A large-scale installation of inverted umbrellas and fabric swaths in the Contemporary Art Center, fashions by a Project Runway alum, and a pop-up boutique on St. Claude Avenue might not seem similar. But their common threads are exactly that — custom-printed textiles by Camilla Franklin, owner of Blissett Textile (www.blissetttextile.com). While the prints may be overshadowed by the projects, Franklin says that's one reason she loves textiles.
"We're surrounded by textiles," Franklin says. "But one really doesn't think about the fabric for the most part. You think about the garment, or the couch, or the pillow, but not what went into it or what created it. ... But I've always been textile nuts. I just love it."
The Oxford, England native studied fashion and textile design at Middlesex University and Edinburgh University's Scottish College of Textiles. She worked at textile mills in Scotland, England and New York before moving to New Orleans in 1996 to work for a local textile company. When that business folded in 2009, Franklin knew she didn't want to move again.
"I love New Orleans," she says. "I wanted to stay here."
In 2012, Franklin launched Blissett Textile, a custom printing company she runs from a rustic workshop she and her boyfriend built in their banana-tree studded backyard. She and her two employees print custom fabrics for accessories, garments, upholstery, art installations — "pretty much everything you can use a textile in," Franklin says.
At any given time, she'll have as many as 50 clients nationwide. Recent projects include kerchiefs digitally printed with maps of urban transit systems for Few & Far Company and garments for local clothing line Hunt Collective. All of her textiles are made of natural fibers and printed with eco-friendly pigment ink.
"We do sampling for [everyone from] large New York design companies who sell interior fabrics across the world to startups ... doing pillows or scarves," Franklin says. "And maybe graphic designers who want to put their imagery on an accessory or something like that."
Franklin also has branched out beyond business-to-business printing. She recently developed her own designs and products, which she says is what she always wanted to do.
"We've got a New Orleans-inspired collection based on realistic images, some abstract, painterly collections, which are very on-trend right now in both home and fashion, and a botanical collection using photorealistic images," she says.
Designs range from Holy Cross steamboat houses to abstract images of cockroaches. Because Franklin is not aiming at the mass market, she can be more adventurous with her designs.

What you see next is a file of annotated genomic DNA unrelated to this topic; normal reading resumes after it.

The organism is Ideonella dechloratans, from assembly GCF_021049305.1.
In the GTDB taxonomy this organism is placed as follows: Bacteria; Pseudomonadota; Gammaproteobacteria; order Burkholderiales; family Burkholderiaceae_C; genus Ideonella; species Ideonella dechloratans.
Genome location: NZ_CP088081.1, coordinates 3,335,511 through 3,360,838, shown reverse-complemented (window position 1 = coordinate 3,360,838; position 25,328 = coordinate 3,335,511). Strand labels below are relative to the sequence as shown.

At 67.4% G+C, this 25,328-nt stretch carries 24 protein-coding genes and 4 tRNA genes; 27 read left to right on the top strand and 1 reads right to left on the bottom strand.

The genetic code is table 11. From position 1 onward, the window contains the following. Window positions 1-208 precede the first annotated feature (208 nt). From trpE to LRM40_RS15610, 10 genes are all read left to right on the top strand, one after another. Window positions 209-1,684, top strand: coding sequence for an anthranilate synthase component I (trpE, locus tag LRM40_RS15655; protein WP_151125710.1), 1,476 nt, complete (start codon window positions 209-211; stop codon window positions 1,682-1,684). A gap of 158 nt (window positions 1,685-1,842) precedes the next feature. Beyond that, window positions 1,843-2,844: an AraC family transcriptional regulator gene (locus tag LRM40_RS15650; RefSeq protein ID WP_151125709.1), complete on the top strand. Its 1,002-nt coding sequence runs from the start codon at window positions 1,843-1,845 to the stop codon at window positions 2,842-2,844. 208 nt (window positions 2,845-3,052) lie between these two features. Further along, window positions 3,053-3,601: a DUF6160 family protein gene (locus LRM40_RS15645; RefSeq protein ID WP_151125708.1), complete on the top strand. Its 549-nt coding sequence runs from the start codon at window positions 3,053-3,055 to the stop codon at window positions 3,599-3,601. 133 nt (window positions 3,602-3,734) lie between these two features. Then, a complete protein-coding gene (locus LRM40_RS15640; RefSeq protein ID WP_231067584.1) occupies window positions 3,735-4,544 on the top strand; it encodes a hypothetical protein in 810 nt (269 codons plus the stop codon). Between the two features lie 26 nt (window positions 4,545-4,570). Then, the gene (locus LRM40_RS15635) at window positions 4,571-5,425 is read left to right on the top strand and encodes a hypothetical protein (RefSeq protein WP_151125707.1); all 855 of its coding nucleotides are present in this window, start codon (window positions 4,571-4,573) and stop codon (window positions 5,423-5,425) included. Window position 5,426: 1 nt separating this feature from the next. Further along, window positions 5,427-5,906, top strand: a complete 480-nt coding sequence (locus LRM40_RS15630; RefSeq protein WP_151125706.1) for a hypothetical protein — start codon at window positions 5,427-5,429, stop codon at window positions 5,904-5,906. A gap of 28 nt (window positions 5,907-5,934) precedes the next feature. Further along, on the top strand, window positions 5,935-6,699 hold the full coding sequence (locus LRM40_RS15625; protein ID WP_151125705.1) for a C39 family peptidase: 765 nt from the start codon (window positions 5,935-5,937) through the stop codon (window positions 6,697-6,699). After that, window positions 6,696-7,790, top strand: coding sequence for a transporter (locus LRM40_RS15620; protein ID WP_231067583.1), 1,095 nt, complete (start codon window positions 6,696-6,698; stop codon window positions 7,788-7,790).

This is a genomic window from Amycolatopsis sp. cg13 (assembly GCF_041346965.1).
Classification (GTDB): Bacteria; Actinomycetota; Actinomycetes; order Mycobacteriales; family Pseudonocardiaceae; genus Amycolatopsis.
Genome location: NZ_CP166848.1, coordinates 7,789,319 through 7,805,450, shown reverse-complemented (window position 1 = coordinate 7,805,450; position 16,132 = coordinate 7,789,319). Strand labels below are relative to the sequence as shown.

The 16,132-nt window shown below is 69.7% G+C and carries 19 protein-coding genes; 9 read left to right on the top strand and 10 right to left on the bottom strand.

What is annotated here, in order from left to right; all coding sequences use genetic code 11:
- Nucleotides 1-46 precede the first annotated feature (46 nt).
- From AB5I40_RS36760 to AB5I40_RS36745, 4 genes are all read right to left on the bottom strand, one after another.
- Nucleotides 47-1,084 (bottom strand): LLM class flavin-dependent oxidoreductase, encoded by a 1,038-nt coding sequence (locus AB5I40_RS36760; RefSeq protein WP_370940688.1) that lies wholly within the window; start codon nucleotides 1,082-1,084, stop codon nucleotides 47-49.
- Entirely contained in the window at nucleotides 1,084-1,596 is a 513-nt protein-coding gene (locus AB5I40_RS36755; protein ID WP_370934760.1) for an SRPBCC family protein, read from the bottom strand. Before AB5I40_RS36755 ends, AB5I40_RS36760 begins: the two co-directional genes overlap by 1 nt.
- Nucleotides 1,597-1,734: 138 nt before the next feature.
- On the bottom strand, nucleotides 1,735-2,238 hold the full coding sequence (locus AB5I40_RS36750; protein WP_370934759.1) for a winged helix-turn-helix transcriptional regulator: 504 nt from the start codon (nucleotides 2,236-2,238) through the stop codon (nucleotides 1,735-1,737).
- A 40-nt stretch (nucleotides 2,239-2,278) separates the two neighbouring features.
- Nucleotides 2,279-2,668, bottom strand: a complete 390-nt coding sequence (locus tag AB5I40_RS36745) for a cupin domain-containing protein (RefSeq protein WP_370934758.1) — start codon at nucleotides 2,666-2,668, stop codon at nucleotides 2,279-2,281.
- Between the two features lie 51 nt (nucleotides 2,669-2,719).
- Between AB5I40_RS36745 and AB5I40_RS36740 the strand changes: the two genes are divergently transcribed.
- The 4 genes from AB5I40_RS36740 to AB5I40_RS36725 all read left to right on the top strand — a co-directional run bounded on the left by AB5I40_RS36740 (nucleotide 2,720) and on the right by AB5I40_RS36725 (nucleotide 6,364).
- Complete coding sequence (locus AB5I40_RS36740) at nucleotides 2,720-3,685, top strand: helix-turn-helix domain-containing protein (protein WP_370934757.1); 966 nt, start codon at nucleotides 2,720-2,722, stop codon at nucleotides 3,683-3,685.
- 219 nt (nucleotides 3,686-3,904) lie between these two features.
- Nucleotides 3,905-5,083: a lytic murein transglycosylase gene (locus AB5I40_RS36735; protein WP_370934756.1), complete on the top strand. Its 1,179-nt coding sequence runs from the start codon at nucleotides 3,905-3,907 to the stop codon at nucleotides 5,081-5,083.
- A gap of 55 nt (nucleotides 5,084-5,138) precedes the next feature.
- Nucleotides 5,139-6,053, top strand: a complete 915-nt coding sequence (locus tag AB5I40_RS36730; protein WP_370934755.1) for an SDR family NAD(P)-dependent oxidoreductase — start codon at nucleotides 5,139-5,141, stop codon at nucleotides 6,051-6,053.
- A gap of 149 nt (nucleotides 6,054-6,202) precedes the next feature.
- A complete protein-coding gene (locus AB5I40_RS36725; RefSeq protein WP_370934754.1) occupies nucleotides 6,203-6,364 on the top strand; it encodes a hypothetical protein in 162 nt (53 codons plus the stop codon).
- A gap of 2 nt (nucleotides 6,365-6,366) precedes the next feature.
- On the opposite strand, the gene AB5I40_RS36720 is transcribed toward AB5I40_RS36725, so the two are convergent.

"Our designs are a little bit more edgy because we're not having to sell millions of them," she says. "And a little bit more fun, I would say."
Franklin credits the blossoming New Orleans fashion scene for creating an environment that allows her business to flourish.
"There's such a big resurgence of textiles and fashion in town," she says. "I think the fashion shows have really had a big impact and created a buzz."
"Some of our fashion designers ask us, 'Don't tell everyone you're my source, because then everyone is going to use you,'" says Katie Murphy, marketing manager and textile designer at Blissett.
Studio manager and textile designer Jeanne Marquez is helping coordinate Blissett's first pop-up shop at Bywater Art Gallery (3700 St. Claude Ave., www.bywaterartgallery.com), which runs through October. Blissett Textiles was one of 10 businesses selected to be part of the retail project funded by the Greater New Orleans Foundation. It shares the gallery space with Frontier (www.facebook.com/ournewfrontier), a collection of local designers.
"We're doing everything from home to fashion, so we've got accessories, garments, scarves, table runners, tea towel, aprons, pillows — quite a wide range," Franklin says. "It's been exciting."
Franklin says juggling her own design development with client's orders has been a challenge. She and her employees work on their products evenings and weekends. Fortunately, they all love what they do.
"Having the opportunity to design something, print it out and have it tangibly right there in front of you — it's so exciting," Murphy says. "You have no limitation and you're really able to express yourself."
"In some ways," Franklin says, "the hardest thing is knowing when to stop."